Slough Sedge or

Slough Sedge or

Slough Sedge

Slough Sedge is a 5,000 acre wetland, one mile from the edge of the sea, on the southern coast of England. It’s a place to find rare nature. I think this is one of my favorite places in the world.Carex obnupta is a species of sedge known by the common name slough sedge. It is native to western North America from British Columbia to California where it grows crudsaline habitat such as wetlands. The plant produces upright, angled stems approaching 1.2 meters in maximum height, growing in beds or colonies from rhizome networks. The flower cluster is a cluster of flower spikes accompanied by a long leaflike leaf. The pistillate spikes and sometimes the staminate spikes dangle on peduncles. The fruit is coated by a hard, tough, shiny perigynium which is generally dark in color.



Slough sedge grows in dense tufts from long, creeping rhizomes. Its stiff stems are 60-150 cm tall and sheathed with shorter leaves. The leaves can be up to 1 cm wide, and have rolled edges. One to three male inflorescences grow at or near the end of the stem. The lower 2-4 spikes are female (bottom left photo), and either do not grow on stalks or droop down from short, upright stalks. The bract around the lowest spike(s) looks like a leaf, and is longer than the spikes. The yellow-green or brown perigynia (sacs covering reproductive parts and fruit) are shiny and plump.This perennial sedge is 2�–3�' tall; infertile shoots are more common than fertile shoots. The erect culms (central stems) are unbranched, glabrous, light green, and triangular in cross-section; infertile shoots have shorter culms than fertile shoots.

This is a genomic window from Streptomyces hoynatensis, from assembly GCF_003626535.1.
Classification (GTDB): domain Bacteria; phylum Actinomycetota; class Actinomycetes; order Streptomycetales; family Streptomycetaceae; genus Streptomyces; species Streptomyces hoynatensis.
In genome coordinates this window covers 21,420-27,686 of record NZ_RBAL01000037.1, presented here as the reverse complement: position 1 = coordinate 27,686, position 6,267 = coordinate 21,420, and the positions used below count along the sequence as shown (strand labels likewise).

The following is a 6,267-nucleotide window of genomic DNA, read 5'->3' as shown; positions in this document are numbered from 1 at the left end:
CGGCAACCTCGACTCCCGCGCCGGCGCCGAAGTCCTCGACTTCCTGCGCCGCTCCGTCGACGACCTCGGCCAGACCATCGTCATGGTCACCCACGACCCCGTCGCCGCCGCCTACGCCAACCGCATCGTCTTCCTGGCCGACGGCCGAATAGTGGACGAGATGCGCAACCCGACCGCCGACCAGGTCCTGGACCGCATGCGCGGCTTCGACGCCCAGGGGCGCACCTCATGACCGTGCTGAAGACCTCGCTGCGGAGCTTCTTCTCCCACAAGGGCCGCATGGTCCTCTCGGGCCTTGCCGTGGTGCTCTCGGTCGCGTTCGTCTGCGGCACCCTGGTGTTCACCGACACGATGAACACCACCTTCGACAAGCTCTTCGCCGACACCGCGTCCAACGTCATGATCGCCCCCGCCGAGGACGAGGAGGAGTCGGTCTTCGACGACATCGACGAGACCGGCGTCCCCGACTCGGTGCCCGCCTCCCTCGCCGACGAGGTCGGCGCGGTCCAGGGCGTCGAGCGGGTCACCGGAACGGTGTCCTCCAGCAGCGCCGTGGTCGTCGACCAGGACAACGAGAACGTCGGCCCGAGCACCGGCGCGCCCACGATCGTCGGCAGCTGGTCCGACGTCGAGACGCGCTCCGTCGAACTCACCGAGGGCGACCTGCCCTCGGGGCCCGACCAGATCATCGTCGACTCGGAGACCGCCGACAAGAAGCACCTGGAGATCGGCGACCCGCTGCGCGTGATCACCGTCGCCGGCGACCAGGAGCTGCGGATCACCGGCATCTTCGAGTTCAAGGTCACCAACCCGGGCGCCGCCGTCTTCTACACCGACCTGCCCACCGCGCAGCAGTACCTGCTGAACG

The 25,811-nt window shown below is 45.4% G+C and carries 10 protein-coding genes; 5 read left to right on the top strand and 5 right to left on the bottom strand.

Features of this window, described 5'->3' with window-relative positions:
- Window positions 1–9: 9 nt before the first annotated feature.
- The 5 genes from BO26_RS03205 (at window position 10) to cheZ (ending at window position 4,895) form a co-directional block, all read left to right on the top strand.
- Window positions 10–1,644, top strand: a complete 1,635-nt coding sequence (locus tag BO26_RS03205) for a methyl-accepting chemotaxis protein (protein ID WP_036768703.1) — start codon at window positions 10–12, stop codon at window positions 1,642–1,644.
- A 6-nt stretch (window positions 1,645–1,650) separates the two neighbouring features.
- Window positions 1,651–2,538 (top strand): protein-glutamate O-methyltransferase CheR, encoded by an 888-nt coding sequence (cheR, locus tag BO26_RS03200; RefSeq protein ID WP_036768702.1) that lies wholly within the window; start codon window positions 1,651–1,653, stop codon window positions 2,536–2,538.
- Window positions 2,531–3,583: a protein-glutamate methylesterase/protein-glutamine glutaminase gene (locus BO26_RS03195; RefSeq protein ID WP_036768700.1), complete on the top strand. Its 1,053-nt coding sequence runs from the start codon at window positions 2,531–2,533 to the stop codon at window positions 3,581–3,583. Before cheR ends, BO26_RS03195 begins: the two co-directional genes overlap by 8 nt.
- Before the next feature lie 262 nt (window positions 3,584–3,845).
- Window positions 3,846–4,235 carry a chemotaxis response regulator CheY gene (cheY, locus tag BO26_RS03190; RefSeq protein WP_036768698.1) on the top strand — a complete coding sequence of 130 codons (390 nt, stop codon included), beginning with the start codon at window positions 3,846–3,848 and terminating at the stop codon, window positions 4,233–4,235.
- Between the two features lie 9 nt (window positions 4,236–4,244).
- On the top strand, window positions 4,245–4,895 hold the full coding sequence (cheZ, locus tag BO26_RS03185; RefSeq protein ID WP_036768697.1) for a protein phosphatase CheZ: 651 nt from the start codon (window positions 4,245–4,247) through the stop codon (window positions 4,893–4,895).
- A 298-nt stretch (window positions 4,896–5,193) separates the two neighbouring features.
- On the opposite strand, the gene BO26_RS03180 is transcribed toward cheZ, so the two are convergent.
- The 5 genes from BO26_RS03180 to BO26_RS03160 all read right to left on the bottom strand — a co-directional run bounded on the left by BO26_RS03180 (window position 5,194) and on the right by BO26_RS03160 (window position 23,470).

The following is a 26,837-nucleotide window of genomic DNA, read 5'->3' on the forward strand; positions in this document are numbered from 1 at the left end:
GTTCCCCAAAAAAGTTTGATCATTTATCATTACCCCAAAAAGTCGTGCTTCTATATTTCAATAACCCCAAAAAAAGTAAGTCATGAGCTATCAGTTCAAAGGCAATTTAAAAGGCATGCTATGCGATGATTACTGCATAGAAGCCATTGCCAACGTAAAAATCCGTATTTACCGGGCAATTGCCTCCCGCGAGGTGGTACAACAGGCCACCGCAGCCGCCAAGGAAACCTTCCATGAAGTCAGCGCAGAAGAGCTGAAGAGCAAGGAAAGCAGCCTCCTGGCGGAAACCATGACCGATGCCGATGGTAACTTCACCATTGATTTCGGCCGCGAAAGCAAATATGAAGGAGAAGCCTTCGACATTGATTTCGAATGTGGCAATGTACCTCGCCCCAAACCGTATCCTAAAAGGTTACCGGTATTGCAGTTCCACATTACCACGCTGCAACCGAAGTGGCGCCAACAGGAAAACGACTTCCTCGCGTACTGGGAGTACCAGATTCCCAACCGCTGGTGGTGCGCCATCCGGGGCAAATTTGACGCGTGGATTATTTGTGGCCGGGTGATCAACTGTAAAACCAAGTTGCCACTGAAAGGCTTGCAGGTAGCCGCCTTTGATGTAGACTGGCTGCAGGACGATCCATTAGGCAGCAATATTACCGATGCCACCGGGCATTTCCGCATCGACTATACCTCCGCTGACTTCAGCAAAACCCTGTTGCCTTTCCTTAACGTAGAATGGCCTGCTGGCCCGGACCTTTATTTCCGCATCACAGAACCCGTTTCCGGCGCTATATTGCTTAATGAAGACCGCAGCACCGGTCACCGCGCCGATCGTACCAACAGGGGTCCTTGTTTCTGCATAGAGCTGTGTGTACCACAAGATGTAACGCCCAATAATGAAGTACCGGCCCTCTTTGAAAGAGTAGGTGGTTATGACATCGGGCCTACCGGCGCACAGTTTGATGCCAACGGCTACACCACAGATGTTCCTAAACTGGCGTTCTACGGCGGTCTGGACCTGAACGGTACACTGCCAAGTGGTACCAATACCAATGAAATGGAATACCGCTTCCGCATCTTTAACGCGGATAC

On infertile shoots, there are 6-12 alternate leaves that ascend the entire length of each culm; on fertile shoots, there are 3-5 alternate leaves that are found along the lower half of each culm.For both kinds of shoots, the leaf blades are light to medium green, glabrous, shallowly channeled along their central veins, and rough-textured along their margins. On infertile shoots, the blades are up to 25" long and 6 mm. across; they are very long and whip-like. On fertile shoots, the blades are up to 14" long and 6 mm. across; they are substantially shorter than the blades of infertile shoots. Generally, each blade is recurved – ascending at the base, arching near the middle, and descending toward the tip. The leaf sheaths are light green, glabrous, and longitudinally veined; they often become loose toward the bottom of each culm, where a netting of fine veins may persist. Each ligule is short-membranous, forming a blunt upside-down "V" shape on the culm. (Source:www.illinoiswildflowers.info)



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